Pondering Debussy’s neglect at 150

Posted on: August 21, 2012

“Classical music institutions are usually quick to seize on major anniversaries of a composer’s birth or death as a convenient programming hook,” writes Anthony Tommasini in Sunday’s (8/19) New York Times. “But what happened to Debussy, born 150 years ago on Wednesday in St.-Germain-en-Laye, west of Paris? His anniversary has drawn surprisingly little notice…. I think we take Debussy for granted, and this may explain the lack of celebration this year. But by any measure, Debussy was one of the most radical composers in music history…. His radicalism has many aspects, beginning with his pathbreaking harmonic language. Debussy loved chords with unresolved dissonances, which sound jazzy to us today, like those used by Duke Ellington and Bill Evans. But there are also echoes of the Renaissance in Debussy’s harmonic language, as well as the East Asian pentatonic scales that Debussy embraced after his epiphany at an international exposition in Paris in 1889…. The most radical element of Debussy’s artistry involved his approach to time. After hundreds of years of pulsating rhythm, Debussy dared to write whole stretches of almost static music…. Was Debussy an Impressionist? In his authoritative entry on Debussy for the 2001 edition of The New Grove Dictionary of Music and Musicians, the French musicologist François Lesure strongly argues no. He places Debussy in the Symbolist movement in French literature and arts, which thrived for about a dozen years starting in 1885.”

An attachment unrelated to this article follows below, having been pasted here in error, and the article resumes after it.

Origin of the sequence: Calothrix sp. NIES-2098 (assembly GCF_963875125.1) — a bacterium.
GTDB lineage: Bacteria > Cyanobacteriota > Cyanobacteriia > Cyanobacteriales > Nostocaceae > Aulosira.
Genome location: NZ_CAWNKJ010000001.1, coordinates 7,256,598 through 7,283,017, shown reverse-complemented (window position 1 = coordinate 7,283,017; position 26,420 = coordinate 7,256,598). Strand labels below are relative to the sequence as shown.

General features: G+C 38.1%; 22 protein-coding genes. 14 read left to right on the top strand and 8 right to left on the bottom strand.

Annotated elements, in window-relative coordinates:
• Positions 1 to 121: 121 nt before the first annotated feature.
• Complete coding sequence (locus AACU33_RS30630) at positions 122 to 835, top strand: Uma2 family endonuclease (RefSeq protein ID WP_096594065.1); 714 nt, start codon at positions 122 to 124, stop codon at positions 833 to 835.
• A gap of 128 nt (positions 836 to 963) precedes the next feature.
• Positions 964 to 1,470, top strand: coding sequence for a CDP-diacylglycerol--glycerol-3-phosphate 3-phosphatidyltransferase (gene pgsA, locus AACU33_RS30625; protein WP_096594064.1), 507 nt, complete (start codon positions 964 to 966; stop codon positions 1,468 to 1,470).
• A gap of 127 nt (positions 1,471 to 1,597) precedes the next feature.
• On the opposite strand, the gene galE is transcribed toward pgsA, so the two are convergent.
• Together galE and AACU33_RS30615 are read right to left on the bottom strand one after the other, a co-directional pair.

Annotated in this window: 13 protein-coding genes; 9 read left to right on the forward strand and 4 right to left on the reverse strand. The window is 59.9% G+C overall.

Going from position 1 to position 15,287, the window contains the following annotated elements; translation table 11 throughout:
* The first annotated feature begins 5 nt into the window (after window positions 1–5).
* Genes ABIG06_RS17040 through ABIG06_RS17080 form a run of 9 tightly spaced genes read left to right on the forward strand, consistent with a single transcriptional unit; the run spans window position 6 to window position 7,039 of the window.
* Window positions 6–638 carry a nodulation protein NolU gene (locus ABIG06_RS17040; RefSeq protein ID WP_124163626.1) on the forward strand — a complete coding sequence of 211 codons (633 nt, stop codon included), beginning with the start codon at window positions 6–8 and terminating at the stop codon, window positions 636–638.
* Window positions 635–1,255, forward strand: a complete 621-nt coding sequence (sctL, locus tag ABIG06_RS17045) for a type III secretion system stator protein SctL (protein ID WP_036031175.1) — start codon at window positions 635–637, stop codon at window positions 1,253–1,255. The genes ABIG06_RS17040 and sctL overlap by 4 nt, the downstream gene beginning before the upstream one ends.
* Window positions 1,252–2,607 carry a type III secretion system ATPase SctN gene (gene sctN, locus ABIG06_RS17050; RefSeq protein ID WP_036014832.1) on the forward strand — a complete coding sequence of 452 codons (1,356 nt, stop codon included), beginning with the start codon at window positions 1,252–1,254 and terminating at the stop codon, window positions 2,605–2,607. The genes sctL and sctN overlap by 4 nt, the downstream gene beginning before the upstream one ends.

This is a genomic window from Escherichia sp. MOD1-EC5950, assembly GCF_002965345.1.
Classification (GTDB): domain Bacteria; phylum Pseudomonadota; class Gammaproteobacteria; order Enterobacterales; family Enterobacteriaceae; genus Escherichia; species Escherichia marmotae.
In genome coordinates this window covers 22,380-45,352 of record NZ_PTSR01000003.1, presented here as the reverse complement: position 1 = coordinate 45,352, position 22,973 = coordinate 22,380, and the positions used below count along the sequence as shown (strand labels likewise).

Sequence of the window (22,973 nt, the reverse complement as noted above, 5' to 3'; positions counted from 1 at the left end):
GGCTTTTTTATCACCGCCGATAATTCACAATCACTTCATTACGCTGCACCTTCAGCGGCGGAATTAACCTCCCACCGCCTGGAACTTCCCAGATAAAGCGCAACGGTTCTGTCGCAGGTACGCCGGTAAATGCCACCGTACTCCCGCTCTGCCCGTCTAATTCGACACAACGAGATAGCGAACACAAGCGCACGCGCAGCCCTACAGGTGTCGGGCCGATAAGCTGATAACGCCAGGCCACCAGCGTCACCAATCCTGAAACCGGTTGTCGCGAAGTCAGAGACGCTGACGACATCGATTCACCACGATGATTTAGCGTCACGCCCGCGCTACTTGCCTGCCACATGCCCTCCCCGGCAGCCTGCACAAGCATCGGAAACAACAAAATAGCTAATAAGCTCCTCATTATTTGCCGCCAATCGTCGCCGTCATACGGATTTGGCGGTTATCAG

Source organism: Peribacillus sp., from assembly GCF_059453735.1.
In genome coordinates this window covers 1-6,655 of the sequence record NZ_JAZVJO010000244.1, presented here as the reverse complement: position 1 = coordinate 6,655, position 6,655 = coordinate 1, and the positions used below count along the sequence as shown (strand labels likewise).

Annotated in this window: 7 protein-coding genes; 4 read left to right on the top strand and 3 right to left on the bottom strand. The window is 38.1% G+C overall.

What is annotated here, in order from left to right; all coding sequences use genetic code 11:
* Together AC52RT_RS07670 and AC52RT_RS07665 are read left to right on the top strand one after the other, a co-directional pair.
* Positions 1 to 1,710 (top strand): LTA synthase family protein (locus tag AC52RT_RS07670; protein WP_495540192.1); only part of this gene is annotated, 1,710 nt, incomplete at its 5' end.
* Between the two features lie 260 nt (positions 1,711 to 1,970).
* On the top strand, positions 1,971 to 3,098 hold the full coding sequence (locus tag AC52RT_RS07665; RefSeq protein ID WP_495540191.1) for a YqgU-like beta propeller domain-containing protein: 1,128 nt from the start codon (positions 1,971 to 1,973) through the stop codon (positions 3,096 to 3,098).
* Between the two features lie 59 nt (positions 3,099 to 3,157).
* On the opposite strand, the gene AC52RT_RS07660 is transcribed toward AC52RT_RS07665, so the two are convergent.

Posted August 21, 2012